Know your CombiGuards from your FiberGuards? Here's some advice from our experts on the use of plant guards for native seedlings.
Plant guards or tree protectors placed around newly planted native seedlings are sometimes used to provide protection from wind on exposed sites or during hot dry months, and reduce browsing by animals such as rabbits and hares. Selection and use of plant guards will hinge on a number of factors, as every planting site is unique. You’ll need to consider the scale of your site, what you can realistically commit to manage and maintain, and the key issues where guards may be beneficial to the growth of your plants.
Reduce, reuse, recycle
Let’s consider the environment first and foremost: cardboard guards are biodegradable, whereas most (if not all) of the commonly used plastic ones are not. While plastic versions can be reusable, recovery of guards from around established plants can be a lot of work, and they may even need to be cut to be removed.
In reality, plastic guards are often not recovered and left to deteriorate and pollute the environment. Some groups very successfully reuse plastic ones after timely removal a year or so after installing to then shelter new plants, but it is labour-intensive and perhaps more practical for community volunteer groups with a good roster of labour.
Some of the early guard versions of sacking or jute we’ve used in planting trials became very heavy in rain and collapsed inwards, but there now seem to be newer versions with lighter material and/or improved bamboo staking to mitigate this problem. Cardboard guards are rigid enough to avoid collapsing onto the seedlings when they get wet, but it’s unclear how long they will last especially in wetter climates when re-used.
A major plus for cardboard guards—especially when light coloured—is that they don’t heat up during the summer months like some plastic versions. We’ve had plants, particularly large-leaved natives, cook inside tall plastic corflute guards in the summer months. This can be overcome by punching holes in the base of the sides to create air flow: but again, there’s another job for an already busy planter.
A word of waspy warning is that we have very occasionally seen paper wasps who mine the cardboard and build their small nests on the inside, which can be an issue when releasing or monitoring seedlings on hot summer days. This will be both a seasonal and regional issue only, but one worth considering where paper wasps occur!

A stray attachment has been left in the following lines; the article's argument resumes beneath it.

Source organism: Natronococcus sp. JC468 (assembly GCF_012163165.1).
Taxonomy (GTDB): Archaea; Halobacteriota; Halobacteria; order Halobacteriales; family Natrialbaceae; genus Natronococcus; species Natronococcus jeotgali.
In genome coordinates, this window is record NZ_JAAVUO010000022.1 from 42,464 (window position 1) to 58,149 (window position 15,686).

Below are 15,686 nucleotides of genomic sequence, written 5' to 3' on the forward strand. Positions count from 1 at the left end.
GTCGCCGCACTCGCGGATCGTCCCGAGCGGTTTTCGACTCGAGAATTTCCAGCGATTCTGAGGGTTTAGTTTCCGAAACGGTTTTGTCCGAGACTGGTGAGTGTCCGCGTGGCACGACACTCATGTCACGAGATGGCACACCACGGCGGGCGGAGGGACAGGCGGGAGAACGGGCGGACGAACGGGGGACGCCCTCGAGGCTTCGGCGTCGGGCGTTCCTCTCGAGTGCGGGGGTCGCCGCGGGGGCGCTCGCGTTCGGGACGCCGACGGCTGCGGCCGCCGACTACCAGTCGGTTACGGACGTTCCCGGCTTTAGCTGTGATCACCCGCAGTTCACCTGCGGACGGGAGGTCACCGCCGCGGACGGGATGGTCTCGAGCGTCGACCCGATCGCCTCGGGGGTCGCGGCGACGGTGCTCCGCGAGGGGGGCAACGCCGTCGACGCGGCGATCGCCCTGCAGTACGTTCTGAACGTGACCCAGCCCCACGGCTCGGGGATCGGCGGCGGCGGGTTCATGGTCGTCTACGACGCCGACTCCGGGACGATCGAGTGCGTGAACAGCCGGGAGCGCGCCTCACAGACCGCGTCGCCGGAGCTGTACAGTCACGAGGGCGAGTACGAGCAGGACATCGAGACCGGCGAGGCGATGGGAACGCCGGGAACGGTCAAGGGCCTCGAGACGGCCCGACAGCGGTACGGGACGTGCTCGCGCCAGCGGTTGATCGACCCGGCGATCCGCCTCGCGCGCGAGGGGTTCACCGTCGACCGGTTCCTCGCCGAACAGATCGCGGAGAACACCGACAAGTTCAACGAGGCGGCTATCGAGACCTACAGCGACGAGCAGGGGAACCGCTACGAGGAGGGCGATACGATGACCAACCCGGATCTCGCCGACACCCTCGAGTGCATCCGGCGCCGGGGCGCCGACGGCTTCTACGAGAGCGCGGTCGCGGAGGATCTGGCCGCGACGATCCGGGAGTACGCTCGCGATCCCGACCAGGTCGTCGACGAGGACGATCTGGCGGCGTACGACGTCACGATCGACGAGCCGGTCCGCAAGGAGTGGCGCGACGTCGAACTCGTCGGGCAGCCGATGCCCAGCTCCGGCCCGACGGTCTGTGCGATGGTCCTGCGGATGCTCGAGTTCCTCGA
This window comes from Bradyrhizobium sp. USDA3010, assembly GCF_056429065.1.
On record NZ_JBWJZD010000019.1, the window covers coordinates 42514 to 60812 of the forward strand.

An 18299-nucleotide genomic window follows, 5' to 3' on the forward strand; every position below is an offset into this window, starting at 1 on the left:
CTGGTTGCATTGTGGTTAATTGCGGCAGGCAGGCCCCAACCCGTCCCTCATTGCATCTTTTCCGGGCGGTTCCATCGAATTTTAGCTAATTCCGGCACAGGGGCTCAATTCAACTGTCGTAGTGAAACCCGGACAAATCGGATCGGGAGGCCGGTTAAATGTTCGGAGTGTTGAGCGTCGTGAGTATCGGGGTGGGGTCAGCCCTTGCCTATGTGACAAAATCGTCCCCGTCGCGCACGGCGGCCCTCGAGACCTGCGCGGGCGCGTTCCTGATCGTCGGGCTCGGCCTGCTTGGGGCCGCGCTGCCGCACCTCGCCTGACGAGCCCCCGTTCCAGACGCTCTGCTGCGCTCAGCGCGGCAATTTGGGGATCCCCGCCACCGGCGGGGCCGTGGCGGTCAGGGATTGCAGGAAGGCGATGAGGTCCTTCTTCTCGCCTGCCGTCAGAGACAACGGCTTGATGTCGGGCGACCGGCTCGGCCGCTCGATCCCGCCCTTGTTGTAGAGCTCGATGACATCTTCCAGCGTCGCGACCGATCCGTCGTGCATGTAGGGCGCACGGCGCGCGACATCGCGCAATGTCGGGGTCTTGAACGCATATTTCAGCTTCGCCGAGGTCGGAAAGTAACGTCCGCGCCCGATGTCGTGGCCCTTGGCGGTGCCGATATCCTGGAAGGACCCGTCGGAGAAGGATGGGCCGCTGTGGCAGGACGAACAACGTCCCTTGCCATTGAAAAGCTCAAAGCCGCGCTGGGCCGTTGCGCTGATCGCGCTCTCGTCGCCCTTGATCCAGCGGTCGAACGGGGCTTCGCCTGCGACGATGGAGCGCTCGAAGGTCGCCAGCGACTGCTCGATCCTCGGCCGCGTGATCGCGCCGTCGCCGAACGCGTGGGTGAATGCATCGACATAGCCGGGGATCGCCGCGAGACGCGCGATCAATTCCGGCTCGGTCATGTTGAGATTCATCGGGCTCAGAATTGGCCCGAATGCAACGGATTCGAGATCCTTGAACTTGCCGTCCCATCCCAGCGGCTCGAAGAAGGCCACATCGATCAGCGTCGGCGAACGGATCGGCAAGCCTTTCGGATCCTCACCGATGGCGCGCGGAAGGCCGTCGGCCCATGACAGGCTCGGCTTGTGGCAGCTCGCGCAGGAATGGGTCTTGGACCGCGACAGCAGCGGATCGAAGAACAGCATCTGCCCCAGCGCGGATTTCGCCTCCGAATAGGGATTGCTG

It is better to use guards in combination with a jute or coconut matting to prevent weeds growing up inside. The weeds within the shelter of guard can thrive and compete with the planted native seedling and can be difficult to remove.
Tree guards can add $1.50 to $2 (some $3) to each plant, a significant cost depending on size of orders (bulk orders can mean reduced rates in most cases). The plastic Combi guards are around $1.30 each, while alternative biodegradable sacking guards can range from $2.
Watch when comparing costs—check whether a fibre mat is included along with robust bamboo stakes for holding up the guard. There are also various height options where taller guards could deter more elevated browsing (by hares, for instance).
To reduce cost and time you could consider using tree protectors only on the more sensitive and palatable tree and shrub species, and leave them off less palatable natives (there are only a few!) like mānuka and kānuka.
Testing, testing, 1 2 3
Always test out the effectiveness of tree guards for your site and region with a small trial planting of with- and without-guards for the same species planted adjacent to each other on the same site. See what others are using locally for protecting their plantings and check how they are going.
Check out this useful comparison sheet posted by one of the supplies of the very commonly used plastic combi guards: https://www.advancelandscape.co.nz/site/advancelandscape/Comparison%20Sheet.pdf